Terpinolene Terpene Profile: Smell, Taste, Strains, Effects

Weed is a beautiful, bountiful plant with so much to offer us. And the more we learn about cannabis, the more we understand that THC is just one aspect that makes weed incredible. Other cannabinoids like CBD, CBN, CBG, and THCV have excellent benefits, yet there’s still so much more to love about this plant. In its whole form, cannabis contains plenty of vitamins, minerals, fats, fiber, and protein, though we don’t usually talk about those parts because we don’t eat the entire plant (but you can definitely eat those leaves).

But we do smoke the buds, and they are delicious. But what’s exactly in there? In addition to the cannabinoid content, the terpenes deserve plenty of high praise. Together, the cannabinoids and terpenes deliver the plant’s intended benefits and effects. While there are dozens of terpenes (just like there are well over 100 cannabinoids), only a few have dominant placement in cannabis. One of those terpenes is called terpinolene, and we want to share some knowledge on what it does and why we love it. 

Terpenes: The Language of Plants

A plant’s terpene profile is akin to its language. The way the terpenes come together determines how a strain will make you feel. Sure, sativa and indica are indicators of how a plant grows, but the sweet symphony of terpenes and cannabinoids tells us what the plant is capable of when we consume it. 

This isn’t a new concept, and if you’ve heard of aromatherapy, you may already be aware of terpene talk. Terpenes exist widely throughout the plant kingdom. They are the volatile compounds that give foods, plants, herbs, flowers, and spices their scents. Those scents influence the neurotransmitters in our brain, leading to many therapeutic effects. Terpenes can do this independently, but a truly transcendent phenomenon occurs when they work harmoniously with cannabinoids. 

This is often dubbed the ‘entourage effect.’ However, we feel it’s more aptly named the ‘ensemble effect’ to signify the perfect symphonic union of all of the cannabis compounds coming together. Cannabis itself is an audiophile, and terpenes are a part of the magic of its unique vibrational frequency.

Terpinolene Terpene Overview

This one is a bit of a mouthful, but it’s pronounced [tur-pin-uh-leen]. Terpinolene is the least common terpene found in cannabis, so it’s often highly coveted for its supreme flavor and effects.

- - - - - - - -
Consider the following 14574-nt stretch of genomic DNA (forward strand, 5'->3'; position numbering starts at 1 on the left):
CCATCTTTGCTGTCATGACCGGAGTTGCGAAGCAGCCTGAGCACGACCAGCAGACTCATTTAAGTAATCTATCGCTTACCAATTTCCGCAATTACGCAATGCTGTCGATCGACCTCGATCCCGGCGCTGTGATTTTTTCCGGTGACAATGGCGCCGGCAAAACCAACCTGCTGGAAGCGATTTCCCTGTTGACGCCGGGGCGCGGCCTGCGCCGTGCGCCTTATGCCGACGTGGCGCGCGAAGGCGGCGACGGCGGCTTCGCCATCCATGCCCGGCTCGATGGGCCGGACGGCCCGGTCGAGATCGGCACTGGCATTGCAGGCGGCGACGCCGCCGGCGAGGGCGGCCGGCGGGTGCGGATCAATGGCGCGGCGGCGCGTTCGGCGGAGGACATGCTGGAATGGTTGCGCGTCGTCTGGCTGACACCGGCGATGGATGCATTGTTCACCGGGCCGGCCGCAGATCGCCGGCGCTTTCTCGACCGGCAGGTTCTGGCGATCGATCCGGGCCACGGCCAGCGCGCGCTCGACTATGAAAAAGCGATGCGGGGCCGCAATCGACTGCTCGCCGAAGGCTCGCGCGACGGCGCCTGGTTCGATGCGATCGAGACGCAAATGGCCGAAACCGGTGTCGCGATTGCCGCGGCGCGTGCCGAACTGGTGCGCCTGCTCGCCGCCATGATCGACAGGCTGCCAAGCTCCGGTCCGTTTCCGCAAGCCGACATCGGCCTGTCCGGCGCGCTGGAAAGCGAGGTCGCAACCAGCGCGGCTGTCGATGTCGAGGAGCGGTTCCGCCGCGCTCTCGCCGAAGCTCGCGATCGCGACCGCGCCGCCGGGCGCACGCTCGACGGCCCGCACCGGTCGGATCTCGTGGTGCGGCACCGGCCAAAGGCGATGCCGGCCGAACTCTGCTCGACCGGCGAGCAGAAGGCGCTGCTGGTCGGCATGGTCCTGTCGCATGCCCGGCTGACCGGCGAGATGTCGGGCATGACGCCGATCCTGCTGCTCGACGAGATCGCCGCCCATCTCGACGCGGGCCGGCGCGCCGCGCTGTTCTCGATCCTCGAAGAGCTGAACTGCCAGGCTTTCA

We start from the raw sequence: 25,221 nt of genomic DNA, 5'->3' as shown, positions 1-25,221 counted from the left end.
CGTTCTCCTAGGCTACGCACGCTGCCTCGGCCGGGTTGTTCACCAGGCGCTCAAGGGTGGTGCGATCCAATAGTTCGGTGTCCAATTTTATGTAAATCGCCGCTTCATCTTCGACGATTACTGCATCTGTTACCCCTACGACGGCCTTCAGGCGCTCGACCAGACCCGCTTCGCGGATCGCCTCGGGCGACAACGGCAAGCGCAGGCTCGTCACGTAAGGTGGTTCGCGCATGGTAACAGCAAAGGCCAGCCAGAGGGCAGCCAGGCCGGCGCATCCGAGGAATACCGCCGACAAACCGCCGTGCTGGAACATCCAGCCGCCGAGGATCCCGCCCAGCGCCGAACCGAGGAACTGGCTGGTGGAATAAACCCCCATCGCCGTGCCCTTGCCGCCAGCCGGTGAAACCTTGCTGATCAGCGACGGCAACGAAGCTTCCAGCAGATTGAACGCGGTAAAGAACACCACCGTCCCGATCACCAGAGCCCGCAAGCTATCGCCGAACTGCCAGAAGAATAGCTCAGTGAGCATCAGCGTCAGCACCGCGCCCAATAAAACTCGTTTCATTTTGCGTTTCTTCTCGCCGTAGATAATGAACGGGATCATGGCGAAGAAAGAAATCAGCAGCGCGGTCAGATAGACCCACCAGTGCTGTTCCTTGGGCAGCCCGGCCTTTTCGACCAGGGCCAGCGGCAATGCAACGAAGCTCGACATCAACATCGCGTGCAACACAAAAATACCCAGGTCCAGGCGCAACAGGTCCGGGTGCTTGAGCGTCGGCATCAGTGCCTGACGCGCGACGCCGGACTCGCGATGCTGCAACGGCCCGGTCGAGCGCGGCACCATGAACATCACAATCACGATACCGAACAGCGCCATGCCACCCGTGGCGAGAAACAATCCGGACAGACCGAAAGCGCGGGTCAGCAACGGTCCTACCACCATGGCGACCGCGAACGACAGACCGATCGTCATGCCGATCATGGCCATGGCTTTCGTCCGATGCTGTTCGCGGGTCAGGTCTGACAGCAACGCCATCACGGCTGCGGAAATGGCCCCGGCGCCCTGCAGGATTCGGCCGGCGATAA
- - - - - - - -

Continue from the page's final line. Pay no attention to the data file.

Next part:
What Does Terpinolene Smell Like?

Terpinolene is one of the most complex terpenes. While most have a distinct smell, you must experience terpinolene at least once before recognizing it again. Instead of just citrusy or floral, terpinolene holds both of those scents along with herbal, woody, and piney aromas. It’s a stimulating scent and awakens your nose when you take a big whiff. 

What Does Terpinolene Taste Like?

It’s hard to pin down the exact flavor of terpinolene from cannabis. However, instead of using food or taste-related terms, it’s easier to pinpoint terpinolene by feeling. It tastes refreshing, invigorating, and uplifting. Think of the first big inhale when you enter a deeply wooded forest. Or the smell of blooming lilacs in early spring. Terpinolene is truly a natural wonder on your taste buds.

Terpinolene Effects

Along with the lively taste, terpinolene has a bounty of health and wellness benefits. It’s a mild central nervous system depressant, so it has slightly sedating effects, especially when combined with the terpene Linalool. However, it’s not really considered a sleepy terpene, as it usually offers uplifting, feel-good effects. Still, it’s great for tackling anxiety, soothing stress, and relaxing the body and mind. 

Medicinally, terpinolene is ‘anti’ all the bad stuff with antibacterial, antifungal, antiseptic, and anti-cancer properties. As an ingredient in common medication, it’s used to treat fungal infections of the toe and fingernails and works to beat skin conditions like dandruff. 

Further studies have shown that terpinolene may be an effective tool for preventing heart disease by reducing the oxidation of LDL cholesterol. 

Cannabis Strains With Terpinolene

Terpinolene is most commonly found in sativas with high THC content. 

  • Jack Herer
  • Durban Poison
  • Trainwreck
  • Super Lemon Haze
  • Clementine
  • Ghost Train Haze
  • Lemon Meringue
  • Black Jack
  • Moby Dick
  • Dutch Treat
  • Golden Goat
  • Black Cherry Pie
  • Chernobyl
  • Sensi Star
  • Sour Tangie
  • Snowcap
  • Sour Tsunami
  • Afghani
  • Chocolope
  • Mango Haze
  • Golden Pineapple

If you’re shopping for these strains and can’t find one from the list, look for crossbred hybrids containing one of these as parents. While terpinolene might not be the highest terpene on the profile, it will likely still come through on the test results. And even a little goes a long way.

Have a Little Terpinolene Any Time You Like

Terpinolene has a lot to offer, and smoking weed is a great way to inhale that woody, floral aroma. Cannabis has such a unique scent overall, we’ve often joked around that we wish we could bottle it as a perfume or room spray. 

So, we set out to do that. Except, instead of a perfume, we created our very own Terpene Air Fresheners, which harness those blissful scents and bring them to your favorite vehicle, home, or anywhere you want to relax and unwind. Available in three different flavors, they’re just $4.20 per freshener, or you can get a three-pack for $9. What better way to enjoy terpenes anytime you like?

Available in Indica, Sativa, and Hybrid

Whatever your vibe, our pre-rolls have you covered – whether you’re chilling with Hybrid, energizing with Sativa, or embracing the blissful euphoria of Indica. Welcome to the shareable revolution with Old Pal pre-rolls.

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